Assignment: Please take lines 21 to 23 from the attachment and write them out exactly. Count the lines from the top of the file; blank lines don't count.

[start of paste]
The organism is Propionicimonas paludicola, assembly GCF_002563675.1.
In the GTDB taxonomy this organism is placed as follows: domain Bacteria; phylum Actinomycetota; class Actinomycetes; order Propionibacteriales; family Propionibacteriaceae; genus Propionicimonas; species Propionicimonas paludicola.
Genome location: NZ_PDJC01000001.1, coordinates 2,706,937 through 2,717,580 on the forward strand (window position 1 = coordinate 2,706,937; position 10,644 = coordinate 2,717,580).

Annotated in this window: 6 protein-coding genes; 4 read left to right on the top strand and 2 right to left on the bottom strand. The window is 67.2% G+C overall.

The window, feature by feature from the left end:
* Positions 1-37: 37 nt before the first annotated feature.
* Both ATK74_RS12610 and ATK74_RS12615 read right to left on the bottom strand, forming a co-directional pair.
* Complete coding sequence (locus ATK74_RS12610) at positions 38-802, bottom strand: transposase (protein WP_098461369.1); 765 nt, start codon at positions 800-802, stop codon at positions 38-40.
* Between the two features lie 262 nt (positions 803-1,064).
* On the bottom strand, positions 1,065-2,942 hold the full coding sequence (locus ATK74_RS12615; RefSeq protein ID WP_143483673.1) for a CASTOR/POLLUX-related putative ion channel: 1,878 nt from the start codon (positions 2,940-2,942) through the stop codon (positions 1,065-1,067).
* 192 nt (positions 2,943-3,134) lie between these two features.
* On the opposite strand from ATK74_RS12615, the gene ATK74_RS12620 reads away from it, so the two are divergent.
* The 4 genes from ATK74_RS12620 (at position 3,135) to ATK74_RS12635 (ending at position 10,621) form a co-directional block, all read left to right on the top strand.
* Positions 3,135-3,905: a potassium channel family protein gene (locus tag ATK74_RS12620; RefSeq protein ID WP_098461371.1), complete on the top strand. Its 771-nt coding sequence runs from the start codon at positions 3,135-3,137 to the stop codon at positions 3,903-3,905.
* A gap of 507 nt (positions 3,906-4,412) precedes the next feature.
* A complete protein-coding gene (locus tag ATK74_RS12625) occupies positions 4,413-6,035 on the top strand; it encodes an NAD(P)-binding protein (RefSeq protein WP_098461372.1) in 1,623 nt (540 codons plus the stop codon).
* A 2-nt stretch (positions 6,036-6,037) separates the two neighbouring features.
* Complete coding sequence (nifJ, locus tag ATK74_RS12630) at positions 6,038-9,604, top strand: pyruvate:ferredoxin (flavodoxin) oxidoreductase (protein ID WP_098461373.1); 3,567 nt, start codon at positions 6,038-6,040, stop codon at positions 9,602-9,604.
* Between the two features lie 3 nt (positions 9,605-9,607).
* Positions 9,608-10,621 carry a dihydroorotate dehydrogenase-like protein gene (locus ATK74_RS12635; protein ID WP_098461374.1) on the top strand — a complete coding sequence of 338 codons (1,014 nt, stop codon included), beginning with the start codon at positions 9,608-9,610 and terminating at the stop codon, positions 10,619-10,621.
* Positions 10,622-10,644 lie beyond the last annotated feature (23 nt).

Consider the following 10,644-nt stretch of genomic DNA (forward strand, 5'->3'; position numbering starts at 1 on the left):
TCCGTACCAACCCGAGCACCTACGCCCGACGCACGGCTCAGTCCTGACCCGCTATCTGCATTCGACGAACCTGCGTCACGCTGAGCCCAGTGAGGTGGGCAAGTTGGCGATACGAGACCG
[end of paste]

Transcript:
* Positions 10,622-10,644 lie beyond the last annotated feature (23 nt).

Consider the following 10,644-nt stretch of genomic DNA (forward strand, 5'->3'; position numbering starts at 1 on the left):
TCCGTACCAACCCGAGCACCTACGCCCGACGCACGGCTCAGTCCTGACCCGCTATCTGCATTCGACGAACCTGCGTCACGCTGAGCCCAGTGAGGTGGGCAAGTTGGCGATACGAGACCG